Now raising intellectual capital



There are criminal investigations into the events of the recent financial crisis. The two managers of the Bear Stearns hedge funds that blew up in the summer of 2007 have been indicted in Brooklyn, and more cases in other venues and more charges against executives will certainly be brought.

Yet there is still a palpable public frustration that the wheels of justice are moving too slowly or that it will be too difficult to prove fraud when really recklesness or incompetence were to blame. Several commentators in Britain have suggested that a lower standard of criminal culpability be established when banks die. There is a name for this crime: bankslaughter.

Paul Collier in the Guardian writes:

With bankslaughter, when the bank blows up – even if it is a decade later – a criminal investigation traces back to determine whether crucial decisions were reckless. If a reasonable banker faced with the information available at the time would not have taken those risks, the person responsible is dragged off the golf course and jailed.

Once bankslaughter was on the books, bonuses would be less dangerous. Managers would have to weigh the balance between risk and return and take defensible decisions. I doubt hyper-caution would be a problem: the overly cautious would not get bonuses. Surely we can rely on our bankers to exhibit the necessary degree of greed.

Tough questions after Madoff


Even as Ponzi king Bernard Madoff goes away to prison for the rest of his life and then some, there are still so many unanswered questions — both big and fundamental.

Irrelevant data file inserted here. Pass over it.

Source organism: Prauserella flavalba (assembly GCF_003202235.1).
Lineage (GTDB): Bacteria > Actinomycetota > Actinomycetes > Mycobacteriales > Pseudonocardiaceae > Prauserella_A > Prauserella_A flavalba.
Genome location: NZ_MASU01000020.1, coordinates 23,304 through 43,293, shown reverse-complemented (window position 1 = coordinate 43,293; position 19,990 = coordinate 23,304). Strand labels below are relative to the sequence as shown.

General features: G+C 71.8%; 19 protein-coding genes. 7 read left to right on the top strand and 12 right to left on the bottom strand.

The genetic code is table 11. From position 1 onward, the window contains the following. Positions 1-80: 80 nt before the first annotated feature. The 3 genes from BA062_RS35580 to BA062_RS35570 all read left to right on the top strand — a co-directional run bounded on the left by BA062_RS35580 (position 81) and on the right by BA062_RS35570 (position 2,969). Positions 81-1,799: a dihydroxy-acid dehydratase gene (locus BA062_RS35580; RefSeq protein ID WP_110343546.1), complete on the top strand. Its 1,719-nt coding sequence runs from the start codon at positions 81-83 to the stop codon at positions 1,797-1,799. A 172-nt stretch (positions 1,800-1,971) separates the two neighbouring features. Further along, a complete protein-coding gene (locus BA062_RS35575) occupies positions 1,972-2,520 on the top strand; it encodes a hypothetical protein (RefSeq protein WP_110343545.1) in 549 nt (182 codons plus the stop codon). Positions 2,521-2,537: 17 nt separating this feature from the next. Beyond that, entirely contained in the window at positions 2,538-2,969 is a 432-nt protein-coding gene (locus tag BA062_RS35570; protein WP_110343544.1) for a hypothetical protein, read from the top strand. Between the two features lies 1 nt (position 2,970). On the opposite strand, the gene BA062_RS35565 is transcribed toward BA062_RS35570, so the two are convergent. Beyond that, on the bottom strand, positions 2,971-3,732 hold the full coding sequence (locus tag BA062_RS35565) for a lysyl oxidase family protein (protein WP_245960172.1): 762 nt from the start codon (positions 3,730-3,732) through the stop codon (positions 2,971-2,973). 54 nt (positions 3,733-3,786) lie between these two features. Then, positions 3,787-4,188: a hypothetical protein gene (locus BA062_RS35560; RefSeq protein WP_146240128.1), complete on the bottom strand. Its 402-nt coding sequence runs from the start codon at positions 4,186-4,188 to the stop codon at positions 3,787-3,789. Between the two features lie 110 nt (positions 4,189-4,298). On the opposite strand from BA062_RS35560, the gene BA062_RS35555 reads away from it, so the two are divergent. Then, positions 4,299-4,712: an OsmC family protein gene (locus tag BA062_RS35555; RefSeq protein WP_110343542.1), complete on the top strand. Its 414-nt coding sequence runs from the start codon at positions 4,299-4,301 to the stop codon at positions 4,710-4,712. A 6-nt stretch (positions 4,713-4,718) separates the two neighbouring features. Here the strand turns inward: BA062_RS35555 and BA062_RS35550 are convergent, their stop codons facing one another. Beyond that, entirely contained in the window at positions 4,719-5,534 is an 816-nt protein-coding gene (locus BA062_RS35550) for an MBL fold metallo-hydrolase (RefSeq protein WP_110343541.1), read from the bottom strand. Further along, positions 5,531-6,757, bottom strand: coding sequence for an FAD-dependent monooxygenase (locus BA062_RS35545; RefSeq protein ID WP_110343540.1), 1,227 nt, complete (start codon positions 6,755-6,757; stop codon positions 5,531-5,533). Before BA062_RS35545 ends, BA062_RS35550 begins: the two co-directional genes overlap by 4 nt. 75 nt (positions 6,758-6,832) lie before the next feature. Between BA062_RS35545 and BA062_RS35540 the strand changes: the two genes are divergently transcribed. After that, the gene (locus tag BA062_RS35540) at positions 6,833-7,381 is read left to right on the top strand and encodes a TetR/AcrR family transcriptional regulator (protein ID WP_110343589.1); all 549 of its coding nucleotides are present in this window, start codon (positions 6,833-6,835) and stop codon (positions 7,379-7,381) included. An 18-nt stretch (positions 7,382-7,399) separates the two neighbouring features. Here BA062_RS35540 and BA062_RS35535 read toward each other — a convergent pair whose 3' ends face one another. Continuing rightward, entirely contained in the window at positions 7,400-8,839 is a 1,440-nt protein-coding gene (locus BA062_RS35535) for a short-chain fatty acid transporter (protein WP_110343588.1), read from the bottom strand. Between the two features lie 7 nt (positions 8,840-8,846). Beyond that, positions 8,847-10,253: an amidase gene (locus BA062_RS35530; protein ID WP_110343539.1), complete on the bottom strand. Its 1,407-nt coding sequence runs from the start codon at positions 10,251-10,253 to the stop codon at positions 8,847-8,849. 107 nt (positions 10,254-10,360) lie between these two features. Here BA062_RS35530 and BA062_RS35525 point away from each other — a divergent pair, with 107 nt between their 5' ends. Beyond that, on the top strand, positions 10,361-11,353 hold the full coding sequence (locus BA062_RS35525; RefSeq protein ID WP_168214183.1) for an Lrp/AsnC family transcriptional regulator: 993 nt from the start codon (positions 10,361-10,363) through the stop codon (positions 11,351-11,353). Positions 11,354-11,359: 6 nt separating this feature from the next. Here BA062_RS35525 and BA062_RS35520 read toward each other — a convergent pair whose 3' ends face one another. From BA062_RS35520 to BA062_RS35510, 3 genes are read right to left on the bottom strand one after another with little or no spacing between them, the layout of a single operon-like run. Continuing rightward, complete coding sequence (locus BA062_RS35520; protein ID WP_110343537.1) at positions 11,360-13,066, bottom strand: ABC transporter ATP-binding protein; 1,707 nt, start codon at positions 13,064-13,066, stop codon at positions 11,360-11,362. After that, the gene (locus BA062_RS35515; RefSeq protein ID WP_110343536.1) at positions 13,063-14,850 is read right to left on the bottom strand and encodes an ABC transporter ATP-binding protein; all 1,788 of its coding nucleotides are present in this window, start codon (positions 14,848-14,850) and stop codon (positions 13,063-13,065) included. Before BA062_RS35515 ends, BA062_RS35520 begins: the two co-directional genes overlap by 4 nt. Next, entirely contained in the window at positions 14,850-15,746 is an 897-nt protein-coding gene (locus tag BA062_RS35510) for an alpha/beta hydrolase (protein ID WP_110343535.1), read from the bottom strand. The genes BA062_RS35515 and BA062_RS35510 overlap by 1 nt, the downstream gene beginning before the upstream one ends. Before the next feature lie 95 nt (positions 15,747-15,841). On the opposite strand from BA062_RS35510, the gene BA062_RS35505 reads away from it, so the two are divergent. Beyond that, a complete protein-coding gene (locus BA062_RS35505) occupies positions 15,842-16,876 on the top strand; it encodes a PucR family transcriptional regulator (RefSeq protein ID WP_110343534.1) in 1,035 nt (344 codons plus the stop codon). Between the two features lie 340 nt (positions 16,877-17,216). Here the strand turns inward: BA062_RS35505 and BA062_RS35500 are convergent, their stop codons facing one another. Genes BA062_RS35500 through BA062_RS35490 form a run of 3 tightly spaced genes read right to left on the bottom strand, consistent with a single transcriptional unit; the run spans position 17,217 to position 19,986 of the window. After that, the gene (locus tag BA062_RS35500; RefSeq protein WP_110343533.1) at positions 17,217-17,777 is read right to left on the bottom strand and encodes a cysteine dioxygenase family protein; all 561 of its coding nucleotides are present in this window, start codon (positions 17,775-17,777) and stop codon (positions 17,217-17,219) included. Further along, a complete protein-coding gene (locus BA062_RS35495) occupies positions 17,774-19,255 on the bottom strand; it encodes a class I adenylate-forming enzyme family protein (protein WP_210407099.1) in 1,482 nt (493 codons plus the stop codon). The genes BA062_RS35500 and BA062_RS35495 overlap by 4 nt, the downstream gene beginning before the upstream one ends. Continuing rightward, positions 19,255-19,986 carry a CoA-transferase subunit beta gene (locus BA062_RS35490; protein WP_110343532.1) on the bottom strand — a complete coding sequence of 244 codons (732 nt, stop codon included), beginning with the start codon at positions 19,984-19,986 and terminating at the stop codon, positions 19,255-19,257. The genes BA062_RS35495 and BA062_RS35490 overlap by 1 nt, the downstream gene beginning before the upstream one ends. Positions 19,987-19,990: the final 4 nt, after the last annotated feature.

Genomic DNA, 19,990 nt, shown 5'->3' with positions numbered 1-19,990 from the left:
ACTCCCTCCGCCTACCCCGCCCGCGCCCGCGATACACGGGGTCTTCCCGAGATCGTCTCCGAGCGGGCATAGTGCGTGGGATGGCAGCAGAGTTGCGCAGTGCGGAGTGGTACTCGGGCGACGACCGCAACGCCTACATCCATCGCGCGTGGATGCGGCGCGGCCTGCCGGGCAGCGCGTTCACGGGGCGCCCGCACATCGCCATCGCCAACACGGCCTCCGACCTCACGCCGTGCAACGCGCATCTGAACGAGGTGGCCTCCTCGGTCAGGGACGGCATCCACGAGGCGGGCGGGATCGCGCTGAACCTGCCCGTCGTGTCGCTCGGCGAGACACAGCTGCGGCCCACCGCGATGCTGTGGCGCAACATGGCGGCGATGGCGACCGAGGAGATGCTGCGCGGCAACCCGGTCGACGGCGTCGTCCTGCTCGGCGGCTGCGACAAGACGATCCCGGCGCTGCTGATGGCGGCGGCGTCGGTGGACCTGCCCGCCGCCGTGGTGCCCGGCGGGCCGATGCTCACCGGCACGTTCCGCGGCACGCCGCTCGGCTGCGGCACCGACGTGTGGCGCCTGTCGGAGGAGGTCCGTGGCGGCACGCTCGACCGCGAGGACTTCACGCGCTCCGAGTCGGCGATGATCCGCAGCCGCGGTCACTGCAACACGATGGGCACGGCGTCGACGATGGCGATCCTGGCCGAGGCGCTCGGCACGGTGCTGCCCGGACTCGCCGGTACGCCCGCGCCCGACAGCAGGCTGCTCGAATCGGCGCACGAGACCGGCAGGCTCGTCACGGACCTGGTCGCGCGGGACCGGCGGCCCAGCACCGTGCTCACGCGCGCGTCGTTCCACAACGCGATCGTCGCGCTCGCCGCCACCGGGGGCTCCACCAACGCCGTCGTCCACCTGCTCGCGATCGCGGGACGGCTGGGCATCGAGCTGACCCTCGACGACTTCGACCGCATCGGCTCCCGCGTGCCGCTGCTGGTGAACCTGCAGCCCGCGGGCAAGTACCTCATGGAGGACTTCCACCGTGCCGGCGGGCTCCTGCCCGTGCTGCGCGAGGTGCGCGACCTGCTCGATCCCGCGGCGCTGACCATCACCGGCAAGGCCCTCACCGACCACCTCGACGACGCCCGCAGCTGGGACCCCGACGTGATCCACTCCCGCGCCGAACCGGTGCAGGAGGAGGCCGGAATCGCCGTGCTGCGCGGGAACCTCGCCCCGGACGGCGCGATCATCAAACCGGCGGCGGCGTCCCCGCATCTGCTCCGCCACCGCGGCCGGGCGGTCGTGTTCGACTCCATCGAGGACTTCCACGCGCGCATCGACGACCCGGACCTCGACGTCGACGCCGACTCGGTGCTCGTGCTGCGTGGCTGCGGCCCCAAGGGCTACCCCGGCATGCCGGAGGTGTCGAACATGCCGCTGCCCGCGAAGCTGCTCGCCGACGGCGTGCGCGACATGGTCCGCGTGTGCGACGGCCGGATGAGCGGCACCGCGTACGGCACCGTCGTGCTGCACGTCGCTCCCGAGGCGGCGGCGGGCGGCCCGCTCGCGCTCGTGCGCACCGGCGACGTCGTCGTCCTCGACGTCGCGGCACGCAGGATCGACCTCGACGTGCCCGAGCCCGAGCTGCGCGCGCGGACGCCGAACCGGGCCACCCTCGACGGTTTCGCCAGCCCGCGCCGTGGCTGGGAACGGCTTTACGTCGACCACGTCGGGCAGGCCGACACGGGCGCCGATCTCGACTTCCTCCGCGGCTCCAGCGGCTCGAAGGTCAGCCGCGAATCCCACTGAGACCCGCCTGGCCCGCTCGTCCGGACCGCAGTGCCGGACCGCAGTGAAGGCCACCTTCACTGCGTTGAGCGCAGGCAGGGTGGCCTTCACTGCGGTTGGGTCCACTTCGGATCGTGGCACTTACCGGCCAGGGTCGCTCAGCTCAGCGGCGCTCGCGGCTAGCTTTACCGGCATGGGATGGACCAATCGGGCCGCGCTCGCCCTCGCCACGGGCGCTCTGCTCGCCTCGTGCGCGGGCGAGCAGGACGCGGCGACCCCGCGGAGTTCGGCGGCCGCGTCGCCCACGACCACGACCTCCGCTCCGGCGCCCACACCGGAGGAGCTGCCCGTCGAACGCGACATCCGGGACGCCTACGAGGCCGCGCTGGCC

Were Madoff’s sons involved? What did his wife Ruth know? Were the operators of the giant feeder funds that sucked in tens of billions of dollars in investor money in on the charade?

Events, dear boy, events


Several blogs have pointed to a pair of fascinating timelines on the U.S. financial turmoil and on the international response to the crisis that were produced by the Federal Reserve Bank of New York.

In the case of the U.S. timeline, what’s also interesting is what has been left out. The timeline, not surprisingly, emphasizes actions by the Federal Reserve and the federal government and does not itemize every major event involving a financial firm. The mortgage-related write-downs, for example, are summed up with an Oct. 16, 2008 item: “Citigroup begins a string of major bank writedowns.”

from FaithWorld:

Sarkozy dons burqa to camouflage reform agenda

sarkozy-speechIn a column last week, I noted how Nicolas Sarkozy was a master at signalling left while turning right. Well, in his keynote address to both houses of parliament today, the conservative president went a step further. He summoned up the burqa to camouflage his real intention -- relaunching a drive to reform France's ossified social, education and tax system. (Photo: President Sarkozy delivers his speech, 22 June 2009/Pool)

By declaring war on the all-enveloping full-length veil worn by only a tiny minority of Muslim women in France, Sarkozy ensured that his secularist assault on religious fundamentalism would grab the headlines, and dominate intellectual debate. Here's what he said:

Regulation as will and idea


It is somewhat strange that a disgraced elected official has now repositioned himself as an expert commentator on financial regulation, but that is exactly what Eliot Spitzer, the former New York governor, has done.  His most compelling article for Slate to date is a critical look at the Obama administration’s proposed financial overhaul.

Regulators failed in the financial crisis not because they lacked the proper tools, Spitzer says,  but because they lacked the “will to use existing power.” 

Mervyn King’s uncomfortable sermon for the City


Did Mervyn King miss his true vocation? Last night he compared the Bank of England to a church – with the Governor as the priest – as he took to the Mansion House pulpit to pour a rhetorical bucket of cold water over guests at the Lord Mayor’s banquet.

Headline writers predictably seized on King’s disagreement with Alistair Darling over Britain’s regulatory structure. But the more interesting section of his speech dealt with banks that pose a threat to the stability of the financial system.

Talk about an understatement


Is this what we’re calling reckless risk-taking these days? Dealbook reports that Goldman Sachs chief Blankfein apologizes to U.S. legislators for participating in the “market euphoria” that led to the financial crisis.